Celebrating 25 years together
A delegation from UiB headed by Rector Sigmund Grønmo visited Makerere University to celebrate 25 years of collaboration between the two universities.
In 1988, the first collaborations between researchers at University of Bergen (UiB) and Makerere University (MU), in Uganda’s capital Kampala, started. In 1991, the collaboration was formalised. And in 1999, the two parties signed a comprehensive frame agreement on research collaboration, scientific competence building, student and staff exchange, and institutional development between UiB and MU.
– The Makerere-Bergen collaboration is historical, dating back to 1988, when Professor Endre Lillethun first visited Makerere University. The agreement is the longest single north-south institutional Memorandum of Understanding (MoU) that Makerere University has ever signed, said MU’s Vice Chancellor John Ddumba-Ssentamu at the official celebration of the 25-year collaboration at Makerere campus on 21 February 2013.
A warm welcome
Ddumba-Ssentamu was greeting a delegation from UiB headed by Rector Sigmund Grønmo and Vice Rector for International Relations Astri Andresen, who arrived in Uganda after visiting other UiB friendship universities in Ethiopia and South Sudan.
– I am very proud that my own university has been involved in the far-reaching deep-going collaboration with Makerere University for more than 25 years. In fact, this collaboration represents the most committing international collaboration ever embarked upon by UiB. It is also based on a strong strategic commitment by both our universities, said Rector Sigmund Grønmo in reply to Ddumba-Ssentamu’s warm welcome.
Professor Livingstone Luboobi and Associate Professor Andreas Steigen, both veterans of the collaboration, presented the shared history between the two universities. Grønmo also pointed out the historical aspect of the collaboration.
– Our collaboration in an important academic field such as health can stand as an example. In the 1960s and 1970s, physicians travelled from Europe to Africa to perform various kinds of operations. Today almost all African countries have their own medical faculties. Our common challenge today is to work together on building research-based quality education for the next generation, Grønmo said. – For UiB these kinds of collaborations are a necessity. And our collaboration with MU has been especially fruitful and valuable.
As part of the celebration a number of joint research projects were presented. Only a few were selected as the cooperation has grown since the frame agreement of 1999 to include all six faculties at UiB, as well as the University of Bergen Library and the Grieg Academy, and their respective counterparts at MU.
– Our delegation is here to deepen and broaden our collaboration. We are strong in the belief that both our universities will continue to benefit from this collaboration. At its very core collaboration is always about people, and it has been a true pleasure for me to get to know the various people behind the Makerere-Bergen university collaboration during my visits here and the visits from Makerere in Bergen, Grønmo enthused.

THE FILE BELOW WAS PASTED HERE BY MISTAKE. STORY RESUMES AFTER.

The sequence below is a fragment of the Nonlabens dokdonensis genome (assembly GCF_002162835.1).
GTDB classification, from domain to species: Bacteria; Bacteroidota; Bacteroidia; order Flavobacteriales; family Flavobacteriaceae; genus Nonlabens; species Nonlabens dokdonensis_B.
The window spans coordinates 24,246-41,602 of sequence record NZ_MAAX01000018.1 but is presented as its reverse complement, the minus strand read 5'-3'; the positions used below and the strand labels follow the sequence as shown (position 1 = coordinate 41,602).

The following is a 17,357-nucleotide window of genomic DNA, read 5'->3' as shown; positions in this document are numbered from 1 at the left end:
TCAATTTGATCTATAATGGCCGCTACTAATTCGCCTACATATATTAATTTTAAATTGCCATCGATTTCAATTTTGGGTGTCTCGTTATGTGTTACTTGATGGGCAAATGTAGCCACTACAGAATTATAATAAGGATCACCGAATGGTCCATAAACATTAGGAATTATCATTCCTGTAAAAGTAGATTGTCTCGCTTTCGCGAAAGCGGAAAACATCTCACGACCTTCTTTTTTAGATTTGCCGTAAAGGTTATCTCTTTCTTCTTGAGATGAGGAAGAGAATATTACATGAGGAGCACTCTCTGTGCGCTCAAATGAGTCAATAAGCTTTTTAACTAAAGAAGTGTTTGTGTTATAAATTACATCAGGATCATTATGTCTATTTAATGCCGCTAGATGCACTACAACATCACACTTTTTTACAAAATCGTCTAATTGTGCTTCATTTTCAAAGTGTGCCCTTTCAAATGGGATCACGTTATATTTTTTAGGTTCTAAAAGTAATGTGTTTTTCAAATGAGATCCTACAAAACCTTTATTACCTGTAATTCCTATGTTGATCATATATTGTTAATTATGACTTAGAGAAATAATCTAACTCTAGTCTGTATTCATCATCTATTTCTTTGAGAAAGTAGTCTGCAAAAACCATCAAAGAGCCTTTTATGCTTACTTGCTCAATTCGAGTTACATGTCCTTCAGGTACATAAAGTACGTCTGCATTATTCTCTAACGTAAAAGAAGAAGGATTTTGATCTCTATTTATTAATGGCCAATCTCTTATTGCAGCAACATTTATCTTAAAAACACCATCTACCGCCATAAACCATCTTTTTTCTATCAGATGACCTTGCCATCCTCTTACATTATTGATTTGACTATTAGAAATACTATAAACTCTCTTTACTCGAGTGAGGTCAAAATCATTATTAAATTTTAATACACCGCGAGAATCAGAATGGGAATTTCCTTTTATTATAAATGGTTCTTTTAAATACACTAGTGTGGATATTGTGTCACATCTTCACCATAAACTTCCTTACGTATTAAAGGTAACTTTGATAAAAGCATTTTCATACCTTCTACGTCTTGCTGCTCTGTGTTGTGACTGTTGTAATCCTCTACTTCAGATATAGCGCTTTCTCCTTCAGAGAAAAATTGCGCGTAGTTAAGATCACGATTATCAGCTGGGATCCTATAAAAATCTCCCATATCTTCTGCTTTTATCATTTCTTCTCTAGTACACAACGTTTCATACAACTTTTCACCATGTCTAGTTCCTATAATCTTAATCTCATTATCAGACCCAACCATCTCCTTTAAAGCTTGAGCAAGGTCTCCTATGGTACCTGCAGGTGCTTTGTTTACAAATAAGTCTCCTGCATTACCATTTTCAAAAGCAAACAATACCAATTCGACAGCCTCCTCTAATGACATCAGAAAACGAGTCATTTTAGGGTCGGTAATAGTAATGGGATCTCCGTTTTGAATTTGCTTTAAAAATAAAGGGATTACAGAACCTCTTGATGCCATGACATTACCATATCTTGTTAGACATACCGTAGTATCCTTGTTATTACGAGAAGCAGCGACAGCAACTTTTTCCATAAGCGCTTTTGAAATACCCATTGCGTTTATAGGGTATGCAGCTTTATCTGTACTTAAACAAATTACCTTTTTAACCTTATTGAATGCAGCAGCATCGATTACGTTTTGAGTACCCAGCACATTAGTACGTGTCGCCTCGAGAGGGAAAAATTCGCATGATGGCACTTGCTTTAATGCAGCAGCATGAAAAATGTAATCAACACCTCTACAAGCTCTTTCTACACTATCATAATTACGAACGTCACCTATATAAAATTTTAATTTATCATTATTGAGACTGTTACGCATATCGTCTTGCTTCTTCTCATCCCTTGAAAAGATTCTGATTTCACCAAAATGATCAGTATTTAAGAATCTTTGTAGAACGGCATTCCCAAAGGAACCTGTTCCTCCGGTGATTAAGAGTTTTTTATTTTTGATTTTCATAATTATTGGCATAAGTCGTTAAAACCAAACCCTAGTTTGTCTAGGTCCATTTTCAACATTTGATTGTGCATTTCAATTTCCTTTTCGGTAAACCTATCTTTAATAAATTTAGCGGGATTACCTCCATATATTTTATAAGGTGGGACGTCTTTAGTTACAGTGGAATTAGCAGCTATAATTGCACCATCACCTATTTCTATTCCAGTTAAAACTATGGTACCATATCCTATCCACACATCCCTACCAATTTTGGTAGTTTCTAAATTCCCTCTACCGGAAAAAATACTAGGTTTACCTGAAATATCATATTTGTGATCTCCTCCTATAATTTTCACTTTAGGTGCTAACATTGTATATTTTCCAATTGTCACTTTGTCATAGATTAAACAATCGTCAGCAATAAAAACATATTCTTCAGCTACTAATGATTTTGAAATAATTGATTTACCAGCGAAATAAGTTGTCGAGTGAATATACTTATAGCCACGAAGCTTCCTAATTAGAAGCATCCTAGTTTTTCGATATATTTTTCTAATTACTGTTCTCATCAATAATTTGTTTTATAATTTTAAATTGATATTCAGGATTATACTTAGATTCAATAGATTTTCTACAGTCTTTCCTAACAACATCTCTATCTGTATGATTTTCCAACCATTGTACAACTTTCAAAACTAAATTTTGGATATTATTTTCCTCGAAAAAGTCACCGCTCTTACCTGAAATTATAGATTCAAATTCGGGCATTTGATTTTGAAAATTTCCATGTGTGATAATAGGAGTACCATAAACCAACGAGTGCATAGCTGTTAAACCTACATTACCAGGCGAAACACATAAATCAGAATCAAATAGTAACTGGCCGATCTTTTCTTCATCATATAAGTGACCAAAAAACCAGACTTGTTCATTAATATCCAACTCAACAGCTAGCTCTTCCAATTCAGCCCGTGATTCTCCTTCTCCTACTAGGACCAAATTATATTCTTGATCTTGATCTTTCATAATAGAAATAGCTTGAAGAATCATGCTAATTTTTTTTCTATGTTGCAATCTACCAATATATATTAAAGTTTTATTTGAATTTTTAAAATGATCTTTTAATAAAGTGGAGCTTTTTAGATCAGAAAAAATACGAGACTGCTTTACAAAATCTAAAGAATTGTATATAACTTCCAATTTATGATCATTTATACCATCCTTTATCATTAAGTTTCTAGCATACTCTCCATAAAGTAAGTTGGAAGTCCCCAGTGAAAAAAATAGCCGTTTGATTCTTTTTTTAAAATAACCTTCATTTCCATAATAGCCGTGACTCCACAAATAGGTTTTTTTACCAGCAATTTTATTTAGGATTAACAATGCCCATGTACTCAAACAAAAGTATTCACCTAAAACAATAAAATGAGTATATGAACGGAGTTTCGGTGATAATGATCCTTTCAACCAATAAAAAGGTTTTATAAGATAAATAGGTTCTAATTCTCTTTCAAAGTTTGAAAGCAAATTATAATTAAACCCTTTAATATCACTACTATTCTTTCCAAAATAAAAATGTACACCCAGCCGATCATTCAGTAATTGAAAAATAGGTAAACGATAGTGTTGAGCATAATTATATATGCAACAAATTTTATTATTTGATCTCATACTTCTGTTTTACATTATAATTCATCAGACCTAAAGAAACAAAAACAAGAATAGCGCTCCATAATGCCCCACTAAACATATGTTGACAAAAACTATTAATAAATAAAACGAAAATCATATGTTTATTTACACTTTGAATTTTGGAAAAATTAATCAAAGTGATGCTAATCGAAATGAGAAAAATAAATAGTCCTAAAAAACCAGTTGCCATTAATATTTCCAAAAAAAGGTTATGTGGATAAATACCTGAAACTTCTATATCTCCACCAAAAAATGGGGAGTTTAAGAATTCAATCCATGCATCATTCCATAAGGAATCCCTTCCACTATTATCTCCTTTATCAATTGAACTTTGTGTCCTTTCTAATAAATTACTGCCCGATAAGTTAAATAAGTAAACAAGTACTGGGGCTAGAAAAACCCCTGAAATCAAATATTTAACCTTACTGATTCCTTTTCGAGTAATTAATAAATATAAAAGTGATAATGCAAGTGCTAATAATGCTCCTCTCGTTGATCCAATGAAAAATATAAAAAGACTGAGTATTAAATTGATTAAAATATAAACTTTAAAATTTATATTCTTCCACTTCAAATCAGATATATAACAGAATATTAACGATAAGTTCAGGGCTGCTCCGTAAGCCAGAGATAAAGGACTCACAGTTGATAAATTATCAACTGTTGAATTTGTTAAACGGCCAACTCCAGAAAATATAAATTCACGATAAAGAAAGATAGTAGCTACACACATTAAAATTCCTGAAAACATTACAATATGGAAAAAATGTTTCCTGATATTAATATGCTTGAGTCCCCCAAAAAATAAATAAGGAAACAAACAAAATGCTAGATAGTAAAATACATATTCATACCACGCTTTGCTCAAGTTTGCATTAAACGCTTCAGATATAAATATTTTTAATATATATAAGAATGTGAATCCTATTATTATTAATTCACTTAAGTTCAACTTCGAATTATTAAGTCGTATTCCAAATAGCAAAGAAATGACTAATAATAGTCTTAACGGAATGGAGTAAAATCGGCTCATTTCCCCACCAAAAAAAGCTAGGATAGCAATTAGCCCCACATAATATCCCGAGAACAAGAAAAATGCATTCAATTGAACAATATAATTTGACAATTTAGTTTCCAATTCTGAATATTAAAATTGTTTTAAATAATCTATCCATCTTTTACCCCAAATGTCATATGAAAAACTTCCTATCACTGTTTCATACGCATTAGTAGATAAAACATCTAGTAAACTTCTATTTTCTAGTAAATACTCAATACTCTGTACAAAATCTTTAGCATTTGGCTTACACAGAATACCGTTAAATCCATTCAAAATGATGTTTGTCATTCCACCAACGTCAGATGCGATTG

Joint degrees and capacity building
Hundreds of staff and student have been involved in research and education projects between the two universities, and in October 2011 paediatrician Grace Ndeezi became the first joint PhD between UiB and MU.
– The collaboration has supported more than 168 Ugandan students to study at UiB. A significant percentage of this number has been members of staff of MU, who have received post-graduate qualifications, said Ddumba-Ssentamu. – These achievements have been possible because of the generous financial and human resource support from UiB.
The collaboration extends well beyond academic disciplines and also takes in capacity building. Something Ddumba-Ssentamu was keen to point out.
– Since 1999, UiB has significantly supported MU's core mission of teaching and learning, advancement of research, and knowledge transfer. It has enabled capacity building in our library, as well as in the departments of finance and human resources, he said. – I am also pleased to note that beyond academic training, our collaboration has nurtured a variety of high-level scientific and multi-disciplinary research projects. The collaboration has made it possible to obtain support equipment and laboratories.
An international approach
Looking back, both Ddumba-Ssentamu and Grønmo pointed to many successful collaborative projects under the Norwegian Programme for Development, Research and Education (NUFU) umbrella. They were also looking forward to joint future success with NUFU’s successor programme, Norwegian Programme for Capacity Building in Higher Education and Research for Development (NORHED).
Both university leaders particularly singled out the work done by coordinators Professor Edward Kirumira of MU and Professor Thorkild Tylleskär, who chaired the celebration proceedings.
Ddumba-Ssentamu and Grønmo then turned their attention to the importance of international collaboration.
– Our collaboration has contributed significantly towards the internationalisation of our two institutions, an aspect recognised by both universities, said Ddumba-Ssentamu.
– I strongly believe in committed and mutual international cooperation and networking amongst academic institutions and individual scholars as means for better research and education. Not least since many of the problems and challenges we are facing today are global issues, Grønmo pointed out.
The celebration ended on a high note when it was revealed that the current 15-year frame agreement, which lasts until 2014, will be extended for another period. Hence the collaboration between UiB and MU will be continued and strengthened in the years to come.